Stewart Development Co. v. Superior Court (Property Investments West, Inc.) (1980)Annotate this Case
STEWART DEVELOPMENT COMPANY IV, Petitioner, v. THE SUPERIOR COURT OF ORANGE COUNTY, Respondent; PROPERTY INVESTMENTS WEST, INC., et al., Real Parties in Interest.
(Opinion by Kaufman, J., with Tamura, Acting P. J., and McDaniel, J., concurring.)
Roland E. Bye, Vincent K. Schubert and Holzwarth & Schoellerman for Petitioner.
No appearance for Respondent.
Howard F. Harrison, Clifford E. Frieden, Drummy, Garrett, King & Harrison and Rutan & Tucker for Real Parties in Interest.
Pursuant to Code of Civil Procedure section 409.2 fn. 1 the trial court granted the motion of defendants Harry S. and Bart F. [108 Cal. App. 3d 270] Rinker for expungement of a lis pendens upon condition that the Rinkers post an undertaking in the amount of $600,000. Petitioner seeks review by petition for writ of mandate pursuant to Code of Civil Procedure section 409.4, naming the defendants below, including the Rinkers, as real parties in interest. For convenience, petitioner is referred to as buyer and Harry S. and Bart F. Rinker are referred to as sellers. All statutory references are to the Code of Civil Procedure unless otherwise specified.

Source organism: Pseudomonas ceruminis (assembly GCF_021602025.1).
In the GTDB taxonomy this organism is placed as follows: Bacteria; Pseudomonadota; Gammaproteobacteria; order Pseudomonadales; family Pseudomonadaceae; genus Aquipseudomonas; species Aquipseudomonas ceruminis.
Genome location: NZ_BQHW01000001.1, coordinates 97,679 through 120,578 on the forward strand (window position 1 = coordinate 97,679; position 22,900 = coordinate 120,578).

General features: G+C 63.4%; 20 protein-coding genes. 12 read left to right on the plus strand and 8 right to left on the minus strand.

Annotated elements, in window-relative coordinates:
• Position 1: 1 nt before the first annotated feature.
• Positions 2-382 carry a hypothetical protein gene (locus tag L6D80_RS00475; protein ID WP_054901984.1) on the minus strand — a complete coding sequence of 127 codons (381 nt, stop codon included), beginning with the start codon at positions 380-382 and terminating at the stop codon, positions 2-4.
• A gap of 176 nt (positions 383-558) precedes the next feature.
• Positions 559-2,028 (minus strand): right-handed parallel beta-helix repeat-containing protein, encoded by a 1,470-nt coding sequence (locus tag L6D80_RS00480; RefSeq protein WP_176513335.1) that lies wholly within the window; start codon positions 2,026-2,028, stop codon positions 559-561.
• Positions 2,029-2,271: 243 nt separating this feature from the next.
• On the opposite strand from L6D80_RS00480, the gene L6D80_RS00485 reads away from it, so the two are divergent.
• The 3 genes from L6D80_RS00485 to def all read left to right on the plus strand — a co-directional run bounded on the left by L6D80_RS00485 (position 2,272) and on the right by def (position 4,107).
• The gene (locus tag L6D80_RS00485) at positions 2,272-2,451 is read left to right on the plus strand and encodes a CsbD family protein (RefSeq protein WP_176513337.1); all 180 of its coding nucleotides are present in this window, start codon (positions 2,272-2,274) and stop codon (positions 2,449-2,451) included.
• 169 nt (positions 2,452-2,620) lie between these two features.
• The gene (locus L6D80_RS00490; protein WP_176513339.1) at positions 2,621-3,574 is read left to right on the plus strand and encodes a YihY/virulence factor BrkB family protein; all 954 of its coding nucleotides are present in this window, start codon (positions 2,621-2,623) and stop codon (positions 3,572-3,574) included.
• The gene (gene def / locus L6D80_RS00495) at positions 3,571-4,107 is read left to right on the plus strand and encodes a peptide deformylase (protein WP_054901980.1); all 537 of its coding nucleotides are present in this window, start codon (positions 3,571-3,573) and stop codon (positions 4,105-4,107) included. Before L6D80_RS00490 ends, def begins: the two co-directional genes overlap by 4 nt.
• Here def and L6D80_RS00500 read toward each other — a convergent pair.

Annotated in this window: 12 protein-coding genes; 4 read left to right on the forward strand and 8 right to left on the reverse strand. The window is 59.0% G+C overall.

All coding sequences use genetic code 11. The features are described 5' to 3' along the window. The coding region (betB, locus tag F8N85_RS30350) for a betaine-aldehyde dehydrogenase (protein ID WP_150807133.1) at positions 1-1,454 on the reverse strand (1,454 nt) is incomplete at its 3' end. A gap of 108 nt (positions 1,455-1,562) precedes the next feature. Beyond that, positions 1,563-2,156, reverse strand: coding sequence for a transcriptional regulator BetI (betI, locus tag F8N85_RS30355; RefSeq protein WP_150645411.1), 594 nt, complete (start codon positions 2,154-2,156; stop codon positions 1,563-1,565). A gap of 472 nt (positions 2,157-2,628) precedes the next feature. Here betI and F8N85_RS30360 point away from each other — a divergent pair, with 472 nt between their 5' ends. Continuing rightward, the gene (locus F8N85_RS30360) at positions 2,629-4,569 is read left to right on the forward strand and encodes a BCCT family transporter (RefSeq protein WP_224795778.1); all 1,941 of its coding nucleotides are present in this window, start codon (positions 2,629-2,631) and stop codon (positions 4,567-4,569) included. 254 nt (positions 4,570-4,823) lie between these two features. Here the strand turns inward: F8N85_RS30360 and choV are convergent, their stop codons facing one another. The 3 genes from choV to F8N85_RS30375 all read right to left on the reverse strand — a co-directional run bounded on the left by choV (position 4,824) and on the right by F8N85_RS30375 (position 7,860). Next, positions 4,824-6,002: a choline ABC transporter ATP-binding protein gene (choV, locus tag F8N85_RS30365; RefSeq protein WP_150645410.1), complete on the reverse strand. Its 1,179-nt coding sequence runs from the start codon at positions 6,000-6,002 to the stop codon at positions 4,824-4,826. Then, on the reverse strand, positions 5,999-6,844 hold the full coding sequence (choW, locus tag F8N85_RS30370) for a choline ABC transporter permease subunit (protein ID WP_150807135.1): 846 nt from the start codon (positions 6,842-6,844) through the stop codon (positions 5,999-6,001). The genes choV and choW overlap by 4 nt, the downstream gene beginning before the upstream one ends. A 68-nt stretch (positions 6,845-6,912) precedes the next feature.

Buyer's complaint is in a single count for a specific performance of an alleged contract for the purchase and sale of real property. The property involved is approximately 23 acres of unimproved, industrially zoned land in the City of Walnut. The property is fairly level, is located on the corner of two main traffic arteries, and is across the street from a United States Post Office. The price allegedly agreed upon was $1.68 per square foot cash.